Because spring can sneak up on one here, I was anxious to do what garden repair I could before the next rainfall. (We discovered that we had already waited too long to plant Irish potatoes, as we hadn't yet even ordered the seed potatoes.) I trimmed all the bushy bits I had left through the fall for the bees and their brown remainders through early winter for the white throated sparrows to hide among--the branches of Mexican marigold mint, red and blue-black salvia, and the mountain mint near the garden shed. Though we hope our banana trees will re-sprout from the roots, nothing above ground survived the freezes, so I hauled off three or four wheelbarrows full of dead banana leaves and rotting trunks. I also removed all the composting pine needles that I had placed on the pathways between my 8'X8' herb beds, putting down a layer of bark from the water oaks Tom has been chopping up for firewood and a layer of fresh pine bark I raked up in our yard and a neighbor's lot nearby.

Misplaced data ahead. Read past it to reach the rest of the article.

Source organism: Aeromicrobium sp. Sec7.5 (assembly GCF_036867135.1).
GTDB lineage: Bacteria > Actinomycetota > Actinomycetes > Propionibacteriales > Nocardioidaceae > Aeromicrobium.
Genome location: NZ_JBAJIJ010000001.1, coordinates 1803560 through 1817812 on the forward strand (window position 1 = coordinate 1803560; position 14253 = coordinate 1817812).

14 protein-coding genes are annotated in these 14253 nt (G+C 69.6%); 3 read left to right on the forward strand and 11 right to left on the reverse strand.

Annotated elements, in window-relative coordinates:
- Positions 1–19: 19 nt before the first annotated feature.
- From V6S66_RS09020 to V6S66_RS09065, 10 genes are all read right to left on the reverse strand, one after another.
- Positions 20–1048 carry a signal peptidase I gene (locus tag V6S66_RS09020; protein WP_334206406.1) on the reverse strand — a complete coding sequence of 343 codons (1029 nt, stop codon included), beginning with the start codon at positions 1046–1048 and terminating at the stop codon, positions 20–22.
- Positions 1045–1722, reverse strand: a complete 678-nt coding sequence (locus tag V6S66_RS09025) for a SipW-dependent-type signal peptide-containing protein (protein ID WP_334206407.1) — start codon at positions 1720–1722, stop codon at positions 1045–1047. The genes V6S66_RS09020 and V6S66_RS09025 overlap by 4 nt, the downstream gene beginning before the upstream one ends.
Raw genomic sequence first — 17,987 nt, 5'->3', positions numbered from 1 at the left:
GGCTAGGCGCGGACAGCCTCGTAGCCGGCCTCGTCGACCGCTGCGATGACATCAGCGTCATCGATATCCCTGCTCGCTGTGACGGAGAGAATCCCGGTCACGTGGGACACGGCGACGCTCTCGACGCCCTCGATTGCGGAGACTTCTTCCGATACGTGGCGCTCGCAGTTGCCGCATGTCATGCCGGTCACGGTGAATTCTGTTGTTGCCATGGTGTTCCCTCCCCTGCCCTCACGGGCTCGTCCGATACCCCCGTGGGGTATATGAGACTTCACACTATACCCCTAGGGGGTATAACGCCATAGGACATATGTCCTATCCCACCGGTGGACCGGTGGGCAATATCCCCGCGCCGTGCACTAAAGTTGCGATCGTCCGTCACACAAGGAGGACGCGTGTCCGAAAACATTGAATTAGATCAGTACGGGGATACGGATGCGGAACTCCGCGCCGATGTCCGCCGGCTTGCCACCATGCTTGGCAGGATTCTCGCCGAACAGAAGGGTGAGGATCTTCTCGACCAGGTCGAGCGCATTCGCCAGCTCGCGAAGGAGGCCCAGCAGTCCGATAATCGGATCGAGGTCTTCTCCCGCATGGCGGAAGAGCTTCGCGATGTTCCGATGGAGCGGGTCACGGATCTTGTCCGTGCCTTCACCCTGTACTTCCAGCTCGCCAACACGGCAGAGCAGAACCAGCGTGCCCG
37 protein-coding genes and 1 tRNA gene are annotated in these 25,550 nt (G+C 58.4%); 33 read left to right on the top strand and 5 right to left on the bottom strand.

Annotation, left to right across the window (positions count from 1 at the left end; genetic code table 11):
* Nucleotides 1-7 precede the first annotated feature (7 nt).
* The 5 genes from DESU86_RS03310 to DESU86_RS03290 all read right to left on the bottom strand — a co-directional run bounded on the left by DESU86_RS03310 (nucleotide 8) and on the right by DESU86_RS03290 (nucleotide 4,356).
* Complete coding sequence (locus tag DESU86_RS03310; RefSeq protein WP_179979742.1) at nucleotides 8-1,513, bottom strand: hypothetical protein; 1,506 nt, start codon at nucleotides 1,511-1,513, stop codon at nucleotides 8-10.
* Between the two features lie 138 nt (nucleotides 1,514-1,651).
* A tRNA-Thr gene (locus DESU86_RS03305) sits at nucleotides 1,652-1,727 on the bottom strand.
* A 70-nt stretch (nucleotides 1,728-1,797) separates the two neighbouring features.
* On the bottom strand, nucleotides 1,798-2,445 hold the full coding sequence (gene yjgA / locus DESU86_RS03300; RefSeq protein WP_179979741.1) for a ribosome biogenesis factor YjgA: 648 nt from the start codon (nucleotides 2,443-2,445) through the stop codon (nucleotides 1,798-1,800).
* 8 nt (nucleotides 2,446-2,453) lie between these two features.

sprucing up the garden paths--a layer of bark and then a layer of pine needles (hope I'm not creating cozy homes for slugs)
Then it was on to pulling weeds from the flower bed around the patio and rearranging the outdoor display I re-work every spring, among which I place my potted plants, which are staying warm yet in the sunroom. As soon as the weather settles, I'll move those plants to the north side of the patio and plant seeds--especially nasturtiums--in my other flower pots.
patio arrangement, northside--pots and bottomless basket waiting for seed planting